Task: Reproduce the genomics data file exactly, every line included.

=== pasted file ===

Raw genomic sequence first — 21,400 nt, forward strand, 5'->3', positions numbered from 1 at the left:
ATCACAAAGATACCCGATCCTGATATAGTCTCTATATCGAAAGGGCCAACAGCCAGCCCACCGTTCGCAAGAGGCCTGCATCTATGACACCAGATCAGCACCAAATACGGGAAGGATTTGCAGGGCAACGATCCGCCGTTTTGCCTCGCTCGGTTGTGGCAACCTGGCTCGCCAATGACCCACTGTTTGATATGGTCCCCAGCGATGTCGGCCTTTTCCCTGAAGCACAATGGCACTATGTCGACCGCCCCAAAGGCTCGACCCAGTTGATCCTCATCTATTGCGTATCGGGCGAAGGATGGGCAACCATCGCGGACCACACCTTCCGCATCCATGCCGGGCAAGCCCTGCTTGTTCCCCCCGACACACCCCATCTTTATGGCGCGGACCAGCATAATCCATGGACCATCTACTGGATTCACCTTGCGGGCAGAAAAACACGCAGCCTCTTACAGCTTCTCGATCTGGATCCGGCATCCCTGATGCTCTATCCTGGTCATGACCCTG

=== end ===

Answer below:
Raw genomic sequence first — 21,400 nt, forward strand, 5'->3', positions numbered from 1 at the left:
ATCACAAAGATACCCGATCCTGATATAGTCTCTATATCGAAAGGGCCAACAGCCAGCCCACCGTTCGCAAGAGGCCTGCATCTATGACACCAGATCAGCACCAAATACGGGAAGGATTTGCAGGGCAACGATCCGCCGTTTTGCCTCGCTCGGTTGTGGCAACCTGGCTCGCCAATGACCCACTGTTTGATATGGTCCCCAGCGATGTCGGCCTTTTCCCTGAAGCACAATGGCACTATGTCGACCGCCCCAAAGGCTCGACCCAGTTGATCCTCATCTATTGCGTATCGGGCGAAGGATGGGCAACCATCGCGGACCACACCTTCCGCATCCATGCCGGGCAAGCCCTGCTTGTTCCCCCCGACACACCCCATCTTTATGGCGCGGACCAGCATAATCCATGGACCATCTACTGGATTCACCTTGCGGGCAGAAAAACACGCAGCCTCTTACAGCTTCTCGATCTGGATCCGGCATCCCTGATGCTCTATCCTGGTCATGACCCTG